E.g. Ground contact time during elite sprinting can be 80 ms (milliseconds) – does your ground contact time compare positively to your ability to produce force on a depth jump?
The 5th criterion is:
'The regime of muscular work'
In this we look to understand the muscle requirements to perform the exercise in an optimum manner.
We need to understand not only the contraction type of the skill but also other variables such as the energy systems required (bioenergetics), the cyclical or acyclic nature of the movement & utilisation of the stretch shortening cycle (SSC).
1. What are the muscle's primary contraction type during performance of the skill, concentric, isometric or eccentric?
2. Is the skill considered to be cyclical or acyclic?
3. Is the exercise cyclical or acyclic?
4. Which energy systems are being primarily utilised?
E.g. Both the powersnatch and initial explosion from a block start are performed as rapid concentric movements, recruiting the use of type 2 muscle fibres and also being performed in an acyclic manner
Tom at the 2019 European Hockey Tournament with Holcombe Ladies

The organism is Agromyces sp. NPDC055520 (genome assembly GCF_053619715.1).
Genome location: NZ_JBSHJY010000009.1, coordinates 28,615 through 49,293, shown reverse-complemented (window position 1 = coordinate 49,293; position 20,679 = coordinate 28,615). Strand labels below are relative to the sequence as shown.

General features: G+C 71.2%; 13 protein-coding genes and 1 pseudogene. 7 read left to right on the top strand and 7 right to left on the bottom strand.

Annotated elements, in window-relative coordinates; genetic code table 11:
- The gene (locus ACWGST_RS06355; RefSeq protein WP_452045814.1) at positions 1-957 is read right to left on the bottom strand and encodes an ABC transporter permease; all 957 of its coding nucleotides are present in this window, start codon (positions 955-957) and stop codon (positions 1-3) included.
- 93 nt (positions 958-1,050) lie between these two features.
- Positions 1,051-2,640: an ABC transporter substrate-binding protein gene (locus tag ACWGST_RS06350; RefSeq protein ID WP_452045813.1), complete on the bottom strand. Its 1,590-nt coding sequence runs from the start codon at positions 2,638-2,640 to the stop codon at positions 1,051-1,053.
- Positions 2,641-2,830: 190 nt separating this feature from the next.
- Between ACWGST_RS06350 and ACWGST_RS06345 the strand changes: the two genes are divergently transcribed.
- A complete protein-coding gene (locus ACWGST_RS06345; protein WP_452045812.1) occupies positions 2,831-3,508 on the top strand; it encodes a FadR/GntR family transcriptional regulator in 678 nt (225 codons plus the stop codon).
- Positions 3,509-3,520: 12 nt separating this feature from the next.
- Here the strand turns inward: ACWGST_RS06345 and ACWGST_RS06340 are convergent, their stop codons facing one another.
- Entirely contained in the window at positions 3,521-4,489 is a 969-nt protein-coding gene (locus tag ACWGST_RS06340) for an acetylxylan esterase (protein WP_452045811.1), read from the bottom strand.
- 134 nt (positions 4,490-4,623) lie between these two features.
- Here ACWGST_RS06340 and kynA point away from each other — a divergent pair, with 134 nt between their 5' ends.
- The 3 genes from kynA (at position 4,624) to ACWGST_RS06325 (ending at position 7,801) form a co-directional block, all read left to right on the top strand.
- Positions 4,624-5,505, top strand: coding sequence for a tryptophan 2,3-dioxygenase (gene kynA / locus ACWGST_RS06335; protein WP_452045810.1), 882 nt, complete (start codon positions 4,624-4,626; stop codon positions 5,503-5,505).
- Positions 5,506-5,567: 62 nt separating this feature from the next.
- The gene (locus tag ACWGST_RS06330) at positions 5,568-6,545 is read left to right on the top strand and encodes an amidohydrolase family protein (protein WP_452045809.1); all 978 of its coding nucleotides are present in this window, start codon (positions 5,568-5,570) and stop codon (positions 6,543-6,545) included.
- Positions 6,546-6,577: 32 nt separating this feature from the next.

Not all exercises will be, nor do they need to be, ‘sports specific’.
However, if you are implementing a specific training block then hopefully the ideas discussed and questions posed in this article will provide you with some food for thought.
You had me at 'dynamic correspondence'
Tom is available for coaching/consult work with individuals and teams. He boasts clients in former F1 and current IndyCar star Max Chilton and professional hockey teams in the UK. He works out of Performance Elite Gym in Reigate, Surrey.
You can connect to Tom through his social accounts here:
References And Further Reading
1. Science and Practice of Strength Training-2nd Edition—William Kraemer, Vladimir Zatsiorsky, n.d.
2. Haff, G. G., Whitley, A. S., & Potteiger, J. A. (2001). A Brief Review: Explosive Exercises and Sports Performance.
3. Zatsiorsky, V. M., & Kraemer, W. J. (2006). Science and practice of strength training. Champaign, IL: Human Kinetics.
4. Siff, M., & Verkhoshansky, Y. (2006). Supertraining (6th ed), USA
5. Colyer, S. L., Graham-Smith, P., & Salo, A. I. (2019). Associations between ground reaction force waveforms and sprint start performance. International Journal of Sports Science & Coaching, 14(5), 658–666.